Chaplaincy thoughts for the week: 07 June

Chaplaincy thoughts for the week: 07 June
Chaplain's Reflections - 7th June 2024

At the end of Term 5 I was honoured to finally be able to accompany a group of students on pilgrimage to Krakow, walking in the footsteps of one of our House saints, Edith Stein, and the Jewish people who lost their lives at the hands of the Nazis. 

For many years I’ve wanted to give students the opportunity to experience visiting Auschwitz, so that the emotion of the place can find a connection with the next generation and encourage our young people to speak out against evil.  Our pilgrimage took in the harrowing former concentration camp, but also the former ghetto of Krakow, Divine Mercy Sanctuary (home to Sr Faustina), the awe inspiring modern artwork of Wyspianki in the 13th century Basilica of St Francis, Wieliczka salt mines and so much more.  I was told repeatedly by year 10’s that we were walking too much, but in my defence we were only averaging 20-23,000 steps a day (Mr Bird’s Rome trip averages 30 – 35,000 a day) and I was ensuring they got to see and experience the breadth, beauty and historical struggles of the city in our 5 days there. 

Our first full day in the city was devoted to Auschwitz, and I’ll allow one of our students, Hoi Lo, to recount her experience of the day:

"On my trip to Krakow, Poland last  month, I was very lucky to have the chance to visit Auschwitz, the biggest concentration camp in Poland.  I got to learn about the Shoah (the holocaust) since it was a part of the history GCSE curriculum, so I thought already had a rough idea of what I would be seeing before actually going.  But what I actually saw was so much more than what I expected.  What I have been seeing and reading in textbooks and hearing from my teacher was right in front of my eyes.  I was walking through the hallways and paths where many innocent people also walked as they were on their way to gas chambers or to forced labour.  The feeling was indescribable; as much as I wanted to take pictures to capture my visit, I couldn't help but stop myself as I thought it was wrong to take pictures of the places where many had been unfairly tortured and murdered.

What really struck me was the women’s hair, it was cut off after they were murdered by the Nazis, then weighed and sold to German companies as haircloth and felt.  I found this incredibly disgusting as they were not treated as humans but as objects and material, it really showed me how they dehumanised the Jewish people and other victims.

What I actually saw was so much more than what I expected.  What I have been seeing and reading in textbooks and hearing from my teacher was right in front of my eyes.

As I was walking out of those doors, I felt guilty, knowing that day I was going to go back to my hotel, to have a full delicious meal, to sleep in a comfortable bed, and to go on and continue my normal daily life.  Millions of people walked in those doors and never had a chance to walk back out.

Going to Auschwitz was really a life changing experience, I have learnt so much and have learnt so much more than I could just in a classroom.   One thing our tour guide said has been really stuck in my mind – it was how the numbers we know of about the holocaust are all reports from the Nazis, this means that what we don't and might never know all the victims that were killed there and might never be able to pay our respect to all of those who were victims."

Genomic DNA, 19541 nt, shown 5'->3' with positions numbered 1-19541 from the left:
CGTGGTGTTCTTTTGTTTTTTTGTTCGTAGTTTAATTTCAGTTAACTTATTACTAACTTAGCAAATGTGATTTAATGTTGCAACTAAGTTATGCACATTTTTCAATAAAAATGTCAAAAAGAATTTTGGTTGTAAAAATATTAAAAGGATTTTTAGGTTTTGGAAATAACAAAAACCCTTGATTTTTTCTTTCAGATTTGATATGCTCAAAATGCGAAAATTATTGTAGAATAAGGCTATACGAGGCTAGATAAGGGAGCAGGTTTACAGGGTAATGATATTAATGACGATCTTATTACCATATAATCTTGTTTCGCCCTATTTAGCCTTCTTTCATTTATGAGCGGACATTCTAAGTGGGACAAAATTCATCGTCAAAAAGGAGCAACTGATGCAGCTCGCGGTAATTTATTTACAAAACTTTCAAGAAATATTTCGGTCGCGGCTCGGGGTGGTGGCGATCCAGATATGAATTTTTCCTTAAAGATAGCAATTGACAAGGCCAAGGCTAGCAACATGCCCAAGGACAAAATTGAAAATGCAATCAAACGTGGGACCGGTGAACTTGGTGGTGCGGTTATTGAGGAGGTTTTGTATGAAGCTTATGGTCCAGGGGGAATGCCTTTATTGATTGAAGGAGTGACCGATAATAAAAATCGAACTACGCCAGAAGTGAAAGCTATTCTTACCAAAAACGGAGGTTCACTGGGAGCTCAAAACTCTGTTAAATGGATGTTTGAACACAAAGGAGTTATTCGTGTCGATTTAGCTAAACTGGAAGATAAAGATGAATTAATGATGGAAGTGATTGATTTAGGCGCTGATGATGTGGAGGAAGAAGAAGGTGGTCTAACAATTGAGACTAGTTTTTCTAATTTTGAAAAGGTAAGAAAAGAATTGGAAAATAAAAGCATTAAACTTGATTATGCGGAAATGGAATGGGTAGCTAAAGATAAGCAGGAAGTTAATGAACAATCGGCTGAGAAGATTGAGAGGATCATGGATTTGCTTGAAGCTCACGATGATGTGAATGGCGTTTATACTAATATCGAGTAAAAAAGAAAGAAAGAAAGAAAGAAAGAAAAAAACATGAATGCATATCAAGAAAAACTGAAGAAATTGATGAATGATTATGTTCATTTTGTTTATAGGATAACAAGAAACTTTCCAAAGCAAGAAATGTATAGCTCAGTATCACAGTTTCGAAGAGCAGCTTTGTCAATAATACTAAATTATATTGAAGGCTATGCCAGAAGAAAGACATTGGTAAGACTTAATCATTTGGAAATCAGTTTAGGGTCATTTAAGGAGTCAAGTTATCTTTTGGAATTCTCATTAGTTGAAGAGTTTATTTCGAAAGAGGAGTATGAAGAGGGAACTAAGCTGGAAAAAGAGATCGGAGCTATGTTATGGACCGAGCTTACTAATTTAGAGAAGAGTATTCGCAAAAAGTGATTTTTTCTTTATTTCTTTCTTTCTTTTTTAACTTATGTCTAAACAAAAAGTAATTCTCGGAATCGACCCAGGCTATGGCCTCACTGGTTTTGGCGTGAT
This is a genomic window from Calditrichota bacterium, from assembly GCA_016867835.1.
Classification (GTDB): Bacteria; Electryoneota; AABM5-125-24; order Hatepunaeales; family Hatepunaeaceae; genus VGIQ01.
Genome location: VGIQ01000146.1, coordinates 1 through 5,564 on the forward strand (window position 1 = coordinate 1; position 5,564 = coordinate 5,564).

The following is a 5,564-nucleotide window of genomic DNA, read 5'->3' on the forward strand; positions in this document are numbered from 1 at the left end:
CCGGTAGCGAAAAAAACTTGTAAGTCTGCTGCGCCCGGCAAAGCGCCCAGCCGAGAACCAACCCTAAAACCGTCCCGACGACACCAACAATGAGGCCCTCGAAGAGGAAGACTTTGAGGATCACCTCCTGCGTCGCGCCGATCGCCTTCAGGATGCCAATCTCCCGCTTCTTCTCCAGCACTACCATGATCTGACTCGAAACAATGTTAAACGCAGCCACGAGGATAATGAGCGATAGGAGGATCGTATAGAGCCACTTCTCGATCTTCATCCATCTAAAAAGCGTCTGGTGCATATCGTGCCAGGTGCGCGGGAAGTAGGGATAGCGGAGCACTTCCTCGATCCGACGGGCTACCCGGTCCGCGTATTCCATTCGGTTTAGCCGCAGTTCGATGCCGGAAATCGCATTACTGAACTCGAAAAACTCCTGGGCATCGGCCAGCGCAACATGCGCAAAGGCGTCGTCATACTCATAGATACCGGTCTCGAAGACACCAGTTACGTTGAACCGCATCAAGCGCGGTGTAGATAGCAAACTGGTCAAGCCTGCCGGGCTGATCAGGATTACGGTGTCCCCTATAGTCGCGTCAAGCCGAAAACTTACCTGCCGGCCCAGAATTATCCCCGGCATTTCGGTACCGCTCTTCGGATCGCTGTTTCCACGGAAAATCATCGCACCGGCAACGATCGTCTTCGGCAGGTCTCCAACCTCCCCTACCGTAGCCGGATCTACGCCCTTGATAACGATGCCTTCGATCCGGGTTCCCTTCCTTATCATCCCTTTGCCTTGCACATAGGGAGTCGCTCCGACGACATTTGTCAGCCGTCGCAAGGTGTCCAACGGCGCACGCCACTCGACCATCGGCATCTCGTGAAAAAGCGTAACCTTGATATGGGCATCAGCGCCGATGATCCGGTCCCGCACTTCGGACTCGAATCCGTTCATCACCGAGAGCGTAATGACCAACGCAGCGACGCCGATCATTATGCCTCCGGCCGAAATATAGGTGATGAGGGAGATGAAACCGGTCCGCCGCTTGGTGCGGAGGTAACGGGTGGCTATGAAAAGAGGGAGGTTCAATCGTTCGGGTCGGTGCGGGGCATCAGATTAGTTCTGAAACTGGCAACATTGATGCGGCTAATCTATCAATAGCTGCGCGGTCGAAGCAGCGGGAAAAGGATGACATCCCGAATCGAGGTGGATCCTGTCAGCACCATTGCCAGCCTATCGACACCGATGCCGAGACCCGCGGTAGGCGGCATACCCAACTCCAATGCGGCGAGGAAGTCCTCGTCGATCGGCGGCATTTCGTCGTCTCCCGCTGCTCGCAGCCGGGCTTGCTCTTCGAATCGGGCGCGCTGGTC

There were so many more highlights throughout the week, but we can’t forego mentioning the final evening when students and staff dressed up in their best glad rags (most of us did), so that we could celebrate Jewish culture and people.  We caught the tram back into the former Jewish district and ate a scrumptious meal together in a Jewish restaurant which consisted of an onion soup, beef dish and Passover cheese curd desert.  Alongside our meal we were entertained by a Jewish Klezmer band capturing Jewish culture in music for us – the majority of us even got up and danced along!   It seemed an apt way to end our time together in Krakow, remembering that every person and culture was lovingly created by God and our pilgrimage would conclude by celebrating the inherent dignity and identity of Jews. 

Whilst in Krakow we ran a photography competition challenging the pupils to capture some of the incredible places we were visiting.  There were so many worthy entries, but in the end we gave the winner’s prize to this shot from Benjy who managed to perfectly capture this symmetrical masterpiece of a cyclist riding along the wet ground and flanked by buildings.

Benjy Photpgraphy Comp WInner 


Upcoming Retreats

Year 8 Glastonbury day retreats

Mon 17th June (8R & 8S, plus the 4 x 8Y students who do MEP to avoid your exam)

Tues 18th June (8E & 8O)

Weds 19th June (8G & 8Y) 

This is the second  of our day retreats (1st was at Sulis Manor in year 7) that we anticipate taking all of the year group on as a vital part of the spiritual and human formation of our young people.  If you haven’t yet signed your child up to attend, please see the letter sent out via email and on ClassCharts.  Payment can be made via the school gateway app. 


Year 11 (Current 10s) weekend retreat in Lynton, Devon

An optional residential retreat from Fri 4th to Sunday 6th Oct, bringing together students from 3 Catholic secondary schools in the Diocese at The Beacon’s Activity Centre near Lynton, Devon.  The retreat will be themed on resilience, confidence building and preparing for exam stress as students go into their GCSE year.  We will combine some outdoor activities, workshops on the theme, exploring the awe dropping North Devon countryside and have a go on the famous Funicular in Lynton & Lynmouth.  Please see the letter sent out via ClassCharts and email in recent weeks. 


Matt Robinson

Mr Robinson

Lay Chaplain